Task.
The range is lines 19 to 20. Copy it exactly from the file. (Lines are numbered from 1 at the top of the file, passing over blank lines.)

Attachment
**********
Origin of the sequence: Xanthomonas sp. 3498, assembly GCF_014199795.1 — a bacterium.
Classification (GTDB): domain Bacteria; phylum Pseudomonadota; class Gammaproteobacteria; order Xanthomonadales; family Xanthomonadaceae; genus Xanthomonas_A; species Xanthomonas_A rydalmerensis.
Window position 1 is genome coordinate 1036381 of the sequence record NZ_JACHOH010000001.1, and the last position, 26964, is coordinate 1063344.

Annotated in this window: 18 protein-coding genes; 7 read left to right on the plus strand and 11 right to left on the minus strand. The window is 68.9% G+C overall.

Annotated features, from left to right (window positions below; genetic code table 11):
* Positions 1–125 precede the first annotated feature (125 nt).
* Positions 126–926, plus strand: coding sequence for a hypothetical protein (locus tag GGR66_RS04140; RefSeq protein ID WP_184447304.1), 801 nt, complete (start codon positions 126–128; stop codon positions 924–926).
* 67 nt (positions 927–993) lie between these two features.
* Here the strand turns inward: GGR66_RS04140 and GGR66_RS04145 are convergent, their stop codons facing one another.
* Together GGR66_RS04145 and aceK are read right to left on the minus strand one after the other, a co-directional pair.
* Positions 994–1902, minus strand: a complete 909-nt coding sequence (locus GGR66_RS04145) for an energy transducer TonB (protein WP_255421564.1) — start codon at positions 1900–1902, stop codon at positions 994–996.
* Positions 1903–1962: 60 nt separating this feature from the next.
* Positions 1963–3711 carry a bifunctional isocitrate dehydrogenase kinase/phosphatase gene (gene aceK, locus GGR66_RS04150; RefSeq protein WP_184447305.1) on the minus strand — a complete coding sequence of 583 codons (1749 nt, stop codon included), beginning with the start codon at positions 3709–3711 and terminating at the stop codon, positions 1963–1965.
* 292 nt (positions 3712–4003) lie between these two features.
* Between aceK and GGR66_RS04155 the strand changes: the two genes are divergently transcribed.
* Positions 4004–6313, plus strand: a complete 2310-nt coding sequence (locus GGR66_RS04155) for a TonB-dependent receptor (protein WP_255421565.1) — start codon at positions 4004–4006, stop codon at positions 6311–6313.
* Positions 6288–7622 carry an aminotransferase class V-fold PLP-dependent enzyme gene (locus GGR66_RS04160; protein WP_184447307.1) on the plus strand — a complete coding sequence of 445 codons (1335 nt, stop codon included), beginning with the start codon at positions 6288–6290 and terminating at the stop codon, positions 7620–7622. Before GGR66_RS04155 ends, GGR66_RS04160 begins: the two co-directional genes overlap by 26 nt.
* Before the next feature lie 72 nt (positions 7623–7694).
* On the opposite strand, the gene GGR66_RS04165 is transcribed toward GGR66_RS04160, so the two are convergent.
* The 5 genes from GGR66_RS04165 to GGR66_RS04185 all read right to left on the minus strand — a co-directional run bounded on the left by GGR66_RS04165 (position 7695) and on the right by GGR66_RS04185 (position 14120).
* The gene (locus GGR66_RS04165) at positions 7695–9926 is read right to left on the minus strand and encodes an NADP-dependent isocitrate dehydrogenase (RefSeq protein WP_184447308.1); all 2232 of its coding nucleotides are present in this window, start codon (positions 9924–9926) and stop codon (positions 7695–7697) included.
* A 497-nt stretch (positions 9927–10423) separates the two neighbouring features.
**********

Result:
* On the opposite strand, the gene GGR66_RS04165 is transcribed toward GGR66_RS04160, so the two are convergent.
* The 5 genes from GGR66_RS04165 to GGR66_RS04185 all read right to left on the minus strand — a co-directional run bounded on the left by GGR66_RS04165 (position 7695) and on the right by GGR66_RS04185 (position 14120).